A pram burns in front of Australia’s Parliament House after their Environment Minister appeals Duty of Care to protect young people from the climate crisis.
In this issue: A Brief History of COP | Good COP, Bad COP? | XR Australia
This summer has seen a terrifying escalation of extreme weather. Every day seems to bring another record-breaking heatwave, another devastating flood, another uncontainable wildfire.
Last week the UN’s Intergovernmental Panel on Climate Change published their latest report.
Eight years in the making, involving hundreds of experts, and signed off by nearly 200 governments, it represents the global consensus on the science of climate change.
Its basic conclusion: things will inevitably get worse. Drastic action is urgently required to ensure things don’t get catastrophically worse. And this is all definitely our fault. Humanity is guilty.
A Greek woman loses her home to wildfire on the Island of Evia Photo: Bloomberg
Of course, we are not all equally to blame. While those who have done the least to cause this chaos starve to death among arid fields, those who have done the most compete with one another to leave the planet altogether.
The same governments that agreed on the IPCC report’s findings will soon meet at the UN’s climate conference, COP26, to negotiate a policy response.
COP26 is being billed by those world leaders attending it, and much of the world’s media, as the place for a climate crisis turning point, the moment when words must become action, and this spiralling emergency is finally brought under control.
But what is COP26? How does it work? And if this is where we are after 25 of them, why would the 26th be any different?
Rebels march through Madrid during COP25 in 2019.
In this issue we take a sober look at COP26. For a brief history of these ongoing ‘Conference of Parties’, and the problems that must be overcome in November, head to Action Highlights.
There you will also find a range of expectations for the summit from informed rebels across the world.
For a basic guide to COP26, as well as deep dives into what must be achieved there and how the negotiations actually work, head to Must Reads.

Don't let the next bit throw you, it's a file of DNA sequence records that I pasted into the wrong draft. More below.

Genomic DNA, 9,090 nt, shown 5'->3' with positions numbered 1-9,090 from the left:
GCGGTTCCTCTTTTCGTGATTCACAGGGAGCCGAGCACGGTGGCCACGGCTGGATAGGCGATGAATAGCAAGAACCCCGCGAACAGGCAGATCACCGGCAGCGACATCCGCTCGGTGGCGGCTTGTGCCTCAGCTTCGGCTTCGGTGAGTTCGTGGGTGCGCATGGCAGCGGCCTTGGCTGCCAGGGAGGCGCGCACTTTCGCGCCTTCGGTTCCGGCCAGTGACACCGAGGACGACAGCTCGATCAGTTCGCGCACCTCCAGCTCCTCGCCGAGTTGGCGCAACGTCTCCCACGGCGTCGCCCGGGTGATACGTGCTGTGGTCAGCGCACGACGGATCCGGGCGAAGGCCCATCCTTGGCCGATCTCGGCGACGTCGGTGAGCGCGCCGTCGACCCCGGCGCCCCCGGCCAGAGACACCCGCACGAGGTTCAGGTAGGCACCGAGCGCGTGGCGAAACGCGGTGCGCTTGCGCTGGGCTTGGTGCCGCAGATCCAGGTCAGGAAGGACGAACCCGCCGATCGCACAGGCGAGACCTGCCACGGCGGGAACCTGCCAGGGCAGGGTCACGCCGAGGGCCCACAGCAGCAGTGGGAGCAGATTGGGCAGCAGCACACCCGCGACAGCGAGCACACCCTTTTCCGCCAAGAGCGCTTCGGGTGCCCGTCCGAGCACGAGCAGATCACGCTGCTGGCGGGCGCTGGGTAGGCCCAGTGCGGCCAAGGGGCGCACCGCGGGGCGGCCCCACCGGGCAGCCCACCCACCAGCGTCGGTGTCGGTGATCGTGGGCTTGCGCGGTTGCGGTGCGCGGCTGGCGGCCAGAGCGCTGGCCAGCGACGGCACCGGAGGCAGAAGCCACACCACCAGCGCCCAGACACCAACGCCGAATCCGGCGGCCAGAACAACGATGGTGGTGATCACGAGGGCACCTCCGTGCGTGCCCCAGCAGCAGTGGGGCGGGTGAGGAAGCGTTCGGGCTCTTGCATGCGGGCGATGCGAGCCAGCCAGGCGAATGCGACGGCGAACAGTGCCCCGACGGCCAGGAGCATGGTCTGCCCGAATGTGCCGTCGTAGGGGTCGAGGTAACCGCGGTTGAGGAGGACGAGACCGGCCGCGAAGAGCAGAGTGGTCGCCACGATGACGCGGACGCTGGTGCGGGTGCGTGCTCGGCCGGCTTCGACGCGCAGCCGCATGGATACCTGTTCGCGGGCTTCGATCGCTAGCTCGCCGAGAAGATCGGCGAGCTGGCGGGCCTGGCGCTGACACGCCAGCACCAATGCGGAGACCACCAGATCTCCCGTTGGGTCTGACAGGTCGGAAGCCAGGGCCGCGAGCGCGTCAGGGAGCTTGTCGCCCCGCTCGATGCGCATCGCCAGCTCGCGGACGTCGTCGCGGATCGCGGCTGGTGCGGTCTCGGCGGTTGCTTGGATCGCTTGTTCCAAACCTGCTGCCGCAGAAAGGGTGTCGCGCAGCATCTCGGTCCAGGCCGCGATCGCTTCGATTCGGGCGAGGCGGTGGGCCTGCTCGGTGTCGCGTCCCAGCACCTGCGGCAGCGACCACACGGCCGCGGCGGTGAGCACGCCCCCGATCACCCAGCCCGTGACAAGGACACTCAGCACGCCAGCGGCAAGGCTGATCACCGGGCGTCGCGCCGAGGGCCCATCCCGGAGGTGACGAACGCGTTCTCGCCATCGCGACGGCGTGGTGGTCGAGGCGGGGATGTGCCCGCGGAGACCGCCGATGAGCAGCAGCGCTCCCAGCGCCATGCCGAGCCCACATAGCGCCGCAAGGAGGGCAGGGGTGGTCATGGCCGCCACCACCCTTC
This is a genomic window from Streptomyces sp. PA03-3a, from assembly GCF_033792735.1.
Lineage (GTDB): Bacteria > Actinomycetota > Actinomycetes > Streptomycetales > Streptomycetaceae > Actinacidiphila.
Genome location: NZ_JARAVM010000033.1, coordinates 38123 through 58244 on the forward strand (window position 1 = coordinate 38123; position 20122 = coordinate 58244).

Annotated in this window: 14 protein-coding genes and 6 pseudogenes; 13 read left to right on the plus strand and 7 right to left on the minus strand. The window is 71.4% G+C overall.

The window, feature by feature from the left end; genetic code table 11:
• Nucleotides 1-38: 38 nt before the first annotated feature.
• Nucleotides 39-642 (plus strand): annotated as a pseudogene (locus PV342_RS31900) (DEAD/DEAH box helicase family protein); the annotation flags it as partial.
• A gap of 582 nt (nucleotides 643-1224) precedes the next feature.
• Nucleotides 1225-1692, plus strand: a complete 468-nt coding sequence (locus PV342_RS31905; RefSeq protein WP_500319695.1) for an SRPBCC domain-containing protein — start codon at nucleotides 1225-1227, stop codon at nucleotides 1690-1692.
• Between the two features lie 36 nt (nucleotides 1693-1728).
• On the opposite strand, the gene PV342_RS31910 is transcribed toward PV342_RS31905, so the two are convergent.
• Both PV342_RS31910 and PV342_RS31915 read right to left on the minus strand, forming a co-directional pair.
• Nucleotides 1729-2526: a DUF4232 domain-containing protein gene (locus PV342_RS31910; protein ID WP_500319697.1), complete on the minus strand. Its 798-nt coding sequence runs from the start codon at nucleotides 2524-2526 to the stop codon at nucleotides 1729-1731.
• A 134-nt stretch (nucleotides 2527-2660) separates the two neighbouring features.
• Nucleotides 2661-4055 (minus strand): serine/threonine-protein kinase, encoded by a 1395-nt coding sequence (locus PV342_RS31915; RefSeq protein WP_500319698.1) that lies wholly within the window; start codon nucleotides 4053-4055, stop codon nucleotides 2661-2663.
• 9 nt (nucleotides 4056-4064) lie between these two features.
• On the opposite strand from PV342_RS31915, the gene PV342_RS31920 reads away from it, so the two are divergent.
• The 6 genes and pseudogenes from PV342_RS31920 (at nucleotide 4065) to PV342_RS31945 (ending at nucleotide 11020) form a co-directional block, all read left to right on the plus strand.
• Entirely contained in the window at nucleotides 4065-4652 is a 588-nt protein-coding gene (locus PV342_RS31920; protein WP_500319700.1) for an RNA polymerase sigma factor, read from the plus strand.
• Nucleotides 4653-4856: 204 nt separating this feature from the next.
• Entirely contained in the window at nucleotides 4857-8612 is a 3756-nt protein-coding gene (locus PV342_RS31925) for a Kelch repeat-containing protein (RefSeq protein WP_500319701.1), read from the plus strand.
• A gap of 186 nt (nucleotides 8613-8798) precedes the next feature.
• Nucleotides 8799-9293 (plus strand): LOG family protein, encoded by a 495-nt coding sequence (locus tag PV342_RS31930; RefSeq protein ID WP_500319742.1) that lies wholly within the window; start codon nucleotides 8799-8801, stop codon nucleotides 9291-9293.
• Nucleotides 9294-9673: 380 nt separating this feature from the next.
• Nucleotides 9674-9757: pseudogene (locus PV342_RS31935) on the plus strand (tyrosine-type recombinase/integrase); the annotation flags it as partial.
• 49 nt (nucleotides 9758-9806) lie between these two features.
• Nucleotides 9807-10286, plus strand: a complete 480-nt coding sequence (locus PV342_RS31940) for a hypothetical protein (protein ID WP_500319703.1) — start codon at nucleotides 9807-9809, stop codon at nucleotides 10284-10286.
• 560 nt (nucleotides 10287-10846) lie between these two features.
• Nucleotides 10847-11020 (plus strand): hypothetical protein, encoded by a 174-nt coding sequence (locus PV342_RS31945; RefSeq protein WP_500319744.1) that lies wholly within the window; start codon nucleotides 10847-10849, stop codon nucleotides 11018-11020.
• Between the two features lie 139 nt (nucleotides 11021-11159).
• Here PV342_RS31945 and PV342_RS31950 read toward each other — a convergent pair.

Finally, this issue has a fascinating piece on rebel protests in Australia, triggered by their environment minister’s appeal against a landmark court ruling stating that she has a ‘duty of care’ to protect young people from the climate crisis.
In the face of such random devastation, such billionaire folly, such down-to-the-wire political complacency and cowardice, it is easy to let our anxiety turn to despair and despondency.
But we must not let it. We must turn it into rage, into loving rage, into rebellion.
We must meet with our fellow rebels on the streets, join the international wave of rebellions about to begin, and show our political leaders that this ‘new normal’ is not acceptable.
The Global Newsletter is brought to you by XR Global Support, a worldwide network of rebels who help new XR chapters grow. Read previous issues here.
We are in a crucial phase of human history, and we need money to make our message heard. Anything you can give is appreciated.
- Action Highlights: A Brief History of COP, Good COP, Bad COP?, XR Australia
- Action Roundup: Sweden, USA, UK, Argentina, Colombia, Bangladesh, Spain...
- Upcoming Actions: Nordic Rebellion, UK Impossible Rebellion, XR Earth Fast
- Announcements: Solarpunk Story Showcase, XR Youth Uganda Tree Crowdfunder
- Must Reads: COP Special
- Book of the Month: Climate Action by Georgina Stevens
- Humans of XR: John, 64, Scotland
A Brief History of COP
1-12 NOV | Glasgow, Scotland
What do the delegates at the 26th Conference of Parties (COP26) need to agree on for it to be considered a success? What, if anything, have previous COPs achieved? Should we be hopeful that this year will lead to a breakthrough?
Delayed for a year by the pandemic, COP26 is cited as critical, ranking in significance alongside 1997’s COP3, when the Kyoto protocol was established; and the 2015 COP21, which led to the Paris Agreement to keep global temperature rise below 2°C, and preferably at 1.5°C.
Conclusion of COP21 with the Paris Agreement.
Despite the ‘breakthroughs’ at COP3 and COP21, a UN report last year confirmed that even if current emission reduction pledges under the Paris Agreement were fulfilled, the world would still be headed for a catastrophic 3.2°C increase this century. The levels of ambition in the Paris Agreement must be tripled to achieve 2°C, and increased more than fivefold for 1.5°C.
COP26 must also agree on a response to extreme weather events, particularly in the global south, where millions are already suffering from severe climate change. Organisations such as Climate Action Network are urging developed countries, which are largely responsible for the climate crisis, to include the impact of their historic greenhouse gas emissions in setting new targets; this is referred to as ‘fair share accounting’.